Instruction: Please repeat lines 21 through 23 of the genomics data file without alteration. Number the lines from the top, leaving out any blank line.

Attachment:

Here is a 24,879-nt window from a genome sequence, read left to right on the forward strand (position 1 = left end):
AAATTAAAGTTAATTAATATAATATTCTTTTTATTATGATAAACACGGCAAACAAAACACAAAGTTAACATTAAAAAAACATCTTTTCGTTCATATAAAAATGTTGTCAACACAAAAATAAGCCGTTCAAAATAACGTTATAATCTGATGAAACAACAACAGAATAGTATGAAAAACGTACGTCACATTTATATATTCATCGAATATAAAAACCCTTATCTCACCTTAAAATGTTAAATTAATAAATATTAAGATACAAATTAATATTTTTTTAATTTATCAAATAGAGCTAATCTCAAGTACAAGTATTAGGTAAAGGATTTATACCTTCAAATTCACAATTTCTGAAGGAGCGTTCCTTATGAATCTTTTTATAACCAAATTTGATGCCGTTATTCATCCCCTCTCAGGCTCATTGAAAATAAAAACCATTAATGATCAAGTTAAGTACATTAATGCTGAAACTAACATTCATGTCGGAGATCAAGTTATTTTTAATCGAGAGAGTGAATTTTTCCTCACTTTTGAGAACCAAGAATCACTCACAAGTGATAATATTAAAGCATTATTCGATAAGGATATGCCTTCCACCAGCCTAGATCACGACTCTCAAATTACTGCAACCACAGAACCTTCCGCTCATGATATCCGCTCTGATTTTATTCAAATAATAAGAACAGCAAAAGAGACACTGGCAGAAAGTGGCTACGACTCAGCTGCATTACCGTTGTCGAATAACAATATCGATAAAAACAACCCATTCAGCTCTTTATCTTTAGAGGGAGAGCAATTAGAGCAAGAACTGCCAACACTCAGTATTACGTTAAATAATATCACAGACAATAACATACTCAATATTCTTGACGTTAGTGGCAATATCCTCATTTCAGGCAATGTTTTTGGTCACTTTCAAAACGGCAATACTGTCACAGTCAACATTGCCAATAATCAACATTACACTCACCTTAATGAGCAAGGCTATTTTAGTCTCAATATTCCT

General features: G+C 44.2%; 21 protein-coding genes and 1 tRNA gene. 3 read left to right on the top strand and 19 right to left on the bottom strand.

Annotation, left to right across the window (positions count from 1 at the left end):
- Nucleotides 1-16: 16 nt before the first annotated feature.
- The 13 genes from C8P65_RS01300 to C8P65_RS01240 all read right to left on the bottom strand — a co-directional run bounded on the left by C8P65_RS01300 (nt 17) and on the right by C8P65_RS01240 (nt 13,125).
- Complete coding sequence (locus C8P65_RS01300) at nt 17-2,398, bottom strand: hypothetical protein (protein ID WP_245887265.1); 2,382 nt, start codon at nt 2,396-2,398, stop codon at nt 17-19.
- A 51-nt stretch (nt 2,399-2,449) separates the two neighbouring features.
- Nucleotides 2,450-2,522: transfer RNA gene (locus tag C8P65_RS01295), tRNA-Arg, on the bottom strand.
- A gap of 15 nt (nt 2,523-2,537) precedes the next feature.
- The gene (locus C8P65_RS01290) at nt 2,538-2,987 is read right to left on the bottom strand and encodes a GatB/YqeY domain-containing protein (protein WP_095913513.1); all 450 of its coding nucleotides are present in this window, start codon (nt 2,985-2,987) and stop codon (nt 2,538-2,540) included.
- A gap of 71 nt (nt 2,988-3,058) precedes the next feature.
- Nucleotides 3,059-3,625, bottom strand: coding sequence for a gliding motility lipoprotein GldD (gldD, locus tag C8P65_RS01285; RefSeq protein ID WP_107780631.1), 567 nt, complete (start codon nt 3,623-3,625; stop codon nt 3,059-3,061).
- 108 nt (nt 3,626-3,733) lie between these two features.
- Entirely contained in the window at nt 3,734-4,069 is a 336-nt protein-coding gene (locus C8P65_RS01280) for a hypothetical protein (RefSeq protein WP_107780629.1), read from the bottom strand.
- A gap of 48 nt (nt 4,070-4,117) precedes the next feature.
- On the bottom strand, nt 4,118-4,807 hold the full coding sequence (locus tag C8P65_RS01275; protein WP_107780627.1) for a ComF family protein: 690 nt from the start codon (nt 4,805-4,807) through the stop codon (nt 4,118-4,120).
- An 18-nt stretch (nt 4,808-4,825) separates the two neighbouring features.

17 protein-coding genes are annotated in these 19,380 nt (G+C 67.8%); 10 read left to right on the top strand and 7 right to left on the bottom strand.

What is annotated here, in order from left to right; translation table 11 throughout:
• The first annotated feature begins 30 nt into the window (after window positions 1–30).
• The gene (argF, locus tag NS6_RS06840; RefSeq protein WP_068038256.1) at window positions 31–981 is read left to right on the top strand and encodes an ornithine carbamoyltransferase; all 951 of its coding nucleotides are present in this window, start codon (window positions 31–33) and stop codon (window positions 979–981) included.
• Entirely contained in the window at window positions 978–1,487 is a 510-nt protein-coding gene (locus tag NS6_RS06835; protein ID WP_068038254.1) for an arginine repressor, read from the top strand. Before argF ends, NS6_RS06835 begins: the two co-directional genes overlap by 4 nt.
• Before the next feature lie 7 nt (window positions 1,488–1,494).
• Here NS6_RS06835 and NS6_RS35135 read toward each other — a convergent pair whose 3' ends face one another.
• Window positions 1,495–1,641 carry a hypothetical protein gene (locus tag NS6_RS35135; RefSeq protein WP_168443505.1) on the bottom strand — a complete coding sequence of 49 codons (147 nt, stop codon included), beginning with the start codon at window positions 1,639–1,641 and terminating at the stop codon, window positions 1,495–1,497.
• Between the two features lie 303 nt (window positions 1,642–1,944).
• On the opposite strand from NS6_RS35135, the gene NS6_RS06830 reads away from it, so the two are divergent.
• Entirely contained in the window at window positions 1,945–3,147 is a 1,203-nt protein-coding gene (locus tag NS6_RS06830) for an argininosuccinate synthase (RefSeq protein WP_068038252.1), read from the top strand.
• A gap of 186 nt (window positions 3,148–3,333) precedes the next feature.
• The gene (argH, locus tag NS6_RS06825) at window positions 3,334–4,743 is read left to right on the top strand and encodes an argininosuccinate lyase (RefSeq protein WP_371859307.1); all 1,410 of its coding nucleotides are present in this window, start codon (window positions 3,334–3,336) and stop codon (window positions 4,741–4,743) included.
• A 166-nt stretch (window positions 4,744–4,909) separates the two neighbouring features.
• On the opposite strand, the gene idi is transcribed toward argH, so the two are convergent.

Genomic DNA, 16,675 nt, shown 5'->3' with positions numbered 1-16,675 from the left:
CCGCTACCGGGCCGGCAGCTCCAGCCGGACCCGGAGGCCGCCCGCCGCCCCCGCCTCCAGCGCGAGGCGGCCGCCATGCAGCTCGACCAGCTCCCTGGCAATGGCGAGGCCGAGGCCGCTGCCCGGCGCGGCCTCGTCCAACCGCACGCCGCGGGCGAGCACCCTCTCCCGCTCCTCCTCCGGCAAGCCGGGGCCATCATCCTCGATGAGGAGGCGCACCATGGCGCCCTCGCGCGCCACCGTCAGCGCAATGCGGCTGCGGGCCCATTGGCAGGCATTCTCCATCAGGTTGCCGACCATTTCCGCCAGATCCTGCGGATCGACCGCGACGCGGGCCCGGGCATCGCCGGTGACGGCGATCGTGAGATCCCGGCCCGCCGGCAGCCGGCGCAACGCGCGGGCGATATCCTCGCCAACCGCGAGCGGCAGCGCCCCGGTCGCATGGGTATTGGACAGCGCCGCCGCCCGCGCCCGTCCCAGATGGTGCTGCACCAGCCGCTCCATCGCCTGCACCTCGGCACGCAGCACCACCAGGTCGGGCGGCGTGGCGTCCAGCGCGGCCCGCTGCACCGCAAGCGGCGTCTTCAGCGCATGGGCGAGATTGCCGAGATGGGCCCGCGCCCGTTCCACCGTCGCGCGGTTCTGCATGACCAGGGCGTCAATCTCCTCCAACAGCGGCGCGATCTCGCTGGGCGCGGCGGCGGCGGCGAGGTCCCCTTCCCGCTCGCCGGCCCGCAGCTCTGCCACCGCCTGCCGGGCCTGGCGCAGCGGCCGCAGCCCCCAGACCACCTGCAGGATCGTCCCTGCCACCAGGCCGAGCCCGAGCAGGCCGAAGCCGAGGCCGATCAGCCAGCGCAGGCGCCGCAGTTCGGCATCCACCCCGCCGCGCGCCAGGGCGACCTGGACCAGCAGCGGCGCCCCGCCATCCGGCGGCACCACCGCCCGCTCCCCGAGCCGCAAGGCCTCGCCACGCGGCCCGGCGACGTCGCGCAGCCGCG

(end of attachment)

• The first annotated feature begins 30 nt into the window (after window positions 1–30).
• The gene (argF, locus tag NS6_RS06840; RefSeq protein WP_068038256.1) at window positions 31–981 is read left to right on the top strand and encodes an ornithine carbamoyltransferase; all 951 of its coding nucleotides are present in this window, start codon (window positions 31–33) and stop codon (window positions 979–981) included.
• Entirely contained in the window at window positions 978–1,487 is a 510-nt protein-coding gene (locus tag NS6_RS06835; protein ID WP_068038254.1) for an arginine repressor, read from the top strand. Before argF ends, NS6_RS06835 begins: the two co-directional genes overlap by 4 nt.